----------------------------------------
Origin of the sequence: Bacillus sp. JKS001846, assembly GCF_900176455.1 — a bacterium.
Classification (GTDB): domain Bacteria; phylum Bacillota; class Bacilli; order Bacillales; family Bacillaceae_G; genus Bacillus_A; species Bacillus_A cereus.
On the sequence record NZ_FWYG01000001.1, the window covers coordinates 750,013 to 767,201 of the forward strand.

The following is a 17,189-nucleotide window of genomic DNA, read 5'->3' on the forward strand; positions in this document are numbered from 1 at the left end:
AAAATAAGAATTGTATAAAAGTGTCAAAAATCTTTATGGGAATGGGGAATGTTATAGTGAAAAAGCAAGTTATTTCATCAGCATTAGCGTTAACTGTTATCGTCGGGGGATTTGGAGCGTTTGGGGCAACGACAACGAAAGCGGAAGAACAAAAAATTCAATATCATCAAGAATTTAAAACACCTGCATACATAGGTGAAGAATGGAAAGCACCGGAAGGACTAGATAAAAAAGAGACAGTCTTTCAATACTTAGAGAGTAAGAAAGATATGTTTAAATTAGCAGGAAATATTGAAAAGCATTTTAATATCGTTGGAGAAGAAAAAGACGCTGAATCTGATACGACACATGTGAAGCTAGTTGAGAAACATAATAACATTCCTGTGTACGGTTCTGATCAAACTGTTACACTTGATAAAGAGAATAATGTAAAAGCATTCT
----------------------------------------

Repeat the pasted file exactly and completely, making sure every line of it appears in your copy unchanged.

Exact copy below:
Origin of the sequence: Bacillus sp. JKS001846, assembly GCF_900176455.1 — a bacterium.
Classification (GTDB): domain Bacteria; phylum Bacillota; class Bacilli; order Bacillales; family Bacillaceae_G; genus Bacillus_A; species Bacillus_A cereus.
On the sequence record NZ_FWYG01000001.1, the window covers coordinates 750,013 to 767,201 of the forward strand.

The following is a 17,189-nucleotide window of genomic DNA, read 5'->3' on the forward strand; positions in this document are numbered from 1 at the left end:
AAAATAAGAATTGTATAAAAGTGTCAAAAATCTTTATGGGAATGGGGAATGTTATAGTGAAAAAGCAAGTTATTTCATCAGCATTAGCGTTAACTGTTATCGTCGGGGGATTTGGAGCGTTTGGGGCAACGACAACGAAAGCGGAAGAACAAAAAATTCAATATCATCAAGAATTTAAAACACCTGCATACATAGGTGAAGAATGGAAAGCACCGGAAGGACTAGATAAAAAAGAGACAGTCTTTCAATACTTAGAGAGTAAGAAAGATATGTTTAAATTAGCAGGAAATATTGAAAAGCATTTTAATATCGTTGGAGAAGAAAAAGACGCTGAATCTGATACGACACATGTGAAGCTAGTTGAGAAACATAATAACATTCCTGTGTACGGTTCTGATCAAACTGTTACACTTGATAAAGAGAATAATGTAAAAGCATTCT